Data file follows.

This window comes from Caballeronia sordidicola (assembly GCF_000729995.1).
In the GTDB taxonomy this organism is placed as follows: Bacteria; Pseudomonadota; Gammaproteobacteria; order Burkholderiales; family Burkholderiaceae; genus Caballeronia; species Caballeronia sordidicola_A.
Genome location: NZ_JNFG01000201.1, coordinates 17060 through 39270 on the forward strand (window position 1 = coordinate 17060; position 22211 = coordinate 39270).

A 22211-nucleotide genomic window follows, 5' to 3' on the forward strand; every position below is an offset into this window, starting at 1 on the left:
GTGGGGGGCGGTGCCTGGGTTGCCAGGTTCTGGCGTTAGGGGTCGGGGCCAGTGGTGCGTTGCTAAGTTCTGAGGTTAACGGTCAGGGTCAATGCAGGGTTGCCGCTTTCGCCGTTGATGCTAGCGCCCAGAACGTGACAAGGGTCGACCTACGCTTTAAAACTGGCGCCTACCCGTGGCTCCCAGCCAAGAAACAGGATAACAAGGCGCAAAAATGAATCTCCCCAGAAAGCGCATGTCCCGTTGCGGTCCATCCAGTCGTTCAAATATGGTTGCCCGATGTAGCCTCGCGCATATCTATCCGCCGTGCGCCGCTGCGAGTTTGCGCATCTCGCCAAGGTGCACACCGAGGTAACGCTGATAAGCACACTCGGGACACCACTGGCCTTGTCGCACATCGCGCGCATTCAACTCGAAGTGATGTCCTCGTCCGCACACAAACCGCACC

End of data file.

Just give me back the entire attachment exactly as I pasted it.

This window comes from Caballeronia sordidicola (assembly GCF_000729995.1).
In the GTDB taxonomy this organism is placed as follows: Bacteria; Pseudomonadota; Gammaproteobacteria; order Burkholderiales; family Burkholderiaceae; genus Caballeronia; species Caballeronia sordidicola_A.
Genome location: NZ_JNFG01000201.1, coordinates 17060 through 39270 on the forward strand (window position 1 = coordinate 17060; position 22211 = coordinate 39270).

A 22211-nucleotide genomic window follows, 5' to 3' on the forward strand; every position below is an offset into this window, starting at 1 on the left:
GTGGGGGGCGGTGCCTGGGTTGCCAGGTTCTGGCGTTAGGGGTCGGGGCCAGTGGTGCGTTGCTAAGTTCTGAGGTTAACGGTCAGGGTCAATGCAGGGTTGCCGCTTTCGCCGTTGATGCTAGCGCCCAGAACGTGACAAGGGTCGACCTACGCTTTAAAACTGGCGCCTACCCGTGGCTCCCAGCCAAGAAACAGGATAACAAGGCGCAAAAATGAATCTCCCCAGAAAGCGCATGTCCCGTTGCGGTCCATCCAGTCGTTCAAATATGGTTGCCCGATGTAGCCTCGCGCATATCTATCCGCCGTGCGCCGCTGCGAGTTTGCGCATCTCGCCAAGGTGCACACCGAGGTAACGCTGATAAGCACACTCGGGACACCACTGGCCTTGTCGCACATCGCGCGCATTCAACTCGAAGTGATGTCCTCGTCCGCACACAAACCGCACC